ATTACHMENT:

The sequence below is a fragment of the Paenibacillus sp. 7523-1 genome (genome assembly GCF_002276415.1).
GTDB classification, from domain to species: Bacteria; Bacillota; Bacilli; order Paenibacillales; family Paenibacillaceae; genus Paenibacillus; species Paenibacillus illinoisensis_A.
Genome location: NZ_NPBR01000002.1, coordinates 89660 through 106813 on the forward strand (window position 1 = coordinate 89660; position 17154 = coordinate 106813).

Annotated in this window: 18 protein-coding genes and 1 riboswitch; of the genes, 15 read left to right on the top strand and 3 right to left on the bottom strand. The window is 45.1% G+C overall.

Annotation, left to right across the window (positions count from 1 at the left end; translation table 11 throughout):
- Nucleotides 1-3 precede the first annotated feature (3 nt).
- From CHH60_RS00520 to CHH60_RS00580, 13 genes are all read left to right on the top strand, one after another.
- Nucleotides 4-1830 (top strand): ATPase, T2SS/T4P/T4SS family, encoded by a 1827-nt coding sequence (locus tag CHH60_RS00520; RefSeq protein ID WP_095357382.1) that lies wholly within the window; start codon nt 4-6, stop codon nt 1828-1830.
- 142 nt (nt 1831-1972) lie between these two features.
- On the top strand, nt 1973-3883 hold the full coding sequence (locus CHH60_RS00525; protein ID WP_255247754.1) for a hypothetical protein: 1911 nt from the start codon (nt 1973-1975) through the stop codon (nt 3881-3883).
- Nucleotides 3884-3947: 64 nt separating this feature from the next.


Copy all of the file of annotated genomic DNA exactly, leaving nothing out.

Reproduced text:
The sequence below is a fragment of the Paenibacillus sp. 7523-1 genome (genome assembly GCF_002276415.1).
GTDB classification, from domain to species: Bacteria; Bacillota; Bacilli; order Paenibacillales; family Paenibacillaceae; genus Paenibacillus; species Paenibacillus illinoisensis_A.
Genome location: NZ_NPBR01000002.1, coordinates 89660 through 106813 on the forward strand (window position 1 = coordinate 89660; position 17154 = coordinate 106813).

Annotated in this window: 18 protein-coding genes and 1 riboswitch; of the genes, 15 read left to right on the top strand and 3 right to left on the bottom strand. The window is 45.1% G+C overall.

Annotation, left to right across the window (positions count from 1 at the left end; translation table 11 throughout):
- Nucleotides 1-3 precede the first annotated feature (3 nt).
- From CHH60_RS00520 to CHH60_RS00580, 13 genes are all read left to right on the top strand, one after another.
- Nucleotides 4-1830 (top strand): ATPase, T2SS/T4P/T4SS family, encoded by a 1827-nt coding sequence (locus tag CHH60_RS00520; RefSeq protein ID WP_095357382.1) that lies wholly within the window; start codon nt 4-6, stop codon nt 1828-1830.
- 142 nt (nt 1831-1972) lie between these two features.
- On the top strand, nt 1973-3883 hold the full coding sequence (locus CHH60_RS00525; protein ID WP_255247754.1) for a hypothetical protein: 1911 nt from the start codon (nt 1973-1975) through the stop codon (nt 3881-3883).
- Nucleotides 3884-3947: 64 nt separating this feature from the next.